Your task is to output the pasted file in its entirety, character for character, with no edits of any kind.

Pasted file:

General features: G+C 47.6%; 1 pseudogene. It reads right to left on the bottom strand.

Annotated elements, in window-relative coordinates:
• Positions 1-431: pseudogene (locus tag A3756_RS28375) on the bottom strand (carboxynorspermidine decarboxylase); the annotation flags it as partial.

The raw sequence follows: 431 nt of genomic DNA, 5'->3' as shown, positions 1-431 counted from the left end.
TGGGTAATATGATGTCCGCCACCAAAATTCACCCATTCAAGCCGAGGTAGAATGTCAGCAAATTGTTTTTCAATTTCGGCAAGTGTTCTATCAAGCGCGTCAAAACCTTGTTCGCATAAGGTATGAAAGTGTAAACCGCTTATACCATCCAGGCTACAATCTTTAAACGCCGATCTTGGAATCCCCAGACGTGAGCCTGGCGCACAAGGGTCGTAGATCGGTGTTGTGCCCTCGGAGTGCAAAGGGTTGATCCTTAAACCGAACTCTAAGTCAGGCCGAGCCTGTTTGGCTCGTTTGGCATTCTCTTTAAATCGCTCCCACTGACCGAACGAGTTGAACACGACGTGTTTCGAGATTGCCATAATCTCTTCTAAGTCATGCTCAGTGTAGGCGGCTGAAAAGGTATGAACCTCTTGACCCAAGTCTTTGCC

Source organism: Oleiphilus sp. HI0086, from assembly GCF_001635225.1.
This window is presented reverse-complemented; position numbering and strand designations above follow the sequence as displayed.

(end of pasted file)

General features: G+C 47.6%; 1 pseudogene. It reads right to left on the bottom strand.

Annotated elements, in window-relative coordinates:
• Positions 1-431: pseudogene (locus tag A3756_RS28375) on the bottom strand (carboxynorspermidine decarboxylase); the annotation flags it as partial.

The raw sequence follows: 431 nt of genomic DNA, 5'->3' as shown, positions 1-431 counted from the left end.
TGGGTAATATGATGTCCGCCACCAAAATTCACCCATTCAAGCCGAGGTAGAATGTCAGCAAATTGTTTTTCAATTTCGGCAAGTGTTCTATCAAGCGCGTCAAAACCTTGTTCGCATAAGGTATGAAAGTGTAAACCGCTTATACCATCCAGGCTACAATCTTTAAACGCCGATCTTGGAATCCCCAGACGTGAGCCTGGCGCACAAGGGTCGTAGATCGGTGTTGTGCCCTCGGAGTGCAAAGGGTTGATCCTTAAACCGAACTCTAAGTCAGGCCGAGCCTGTTTGGCTCGTTTGGCATTCTCTTTAAATCGCTCCCACTGACCGAACGAGTTGAACACGACGTGTTTCGAGATTGCCATAATCTCTTCTAAGTCATGCTCAGTGTAGGCGGCTGAAAAGGTATGAACCTCTTGACCCAAGTCTTTGCC

Source organism: Oleiphilus sp. HI0086, from assembly GCF_001635225.1.
This window is presented reverse-complemented; position numbering and strand designations above follow the sequence as displayed.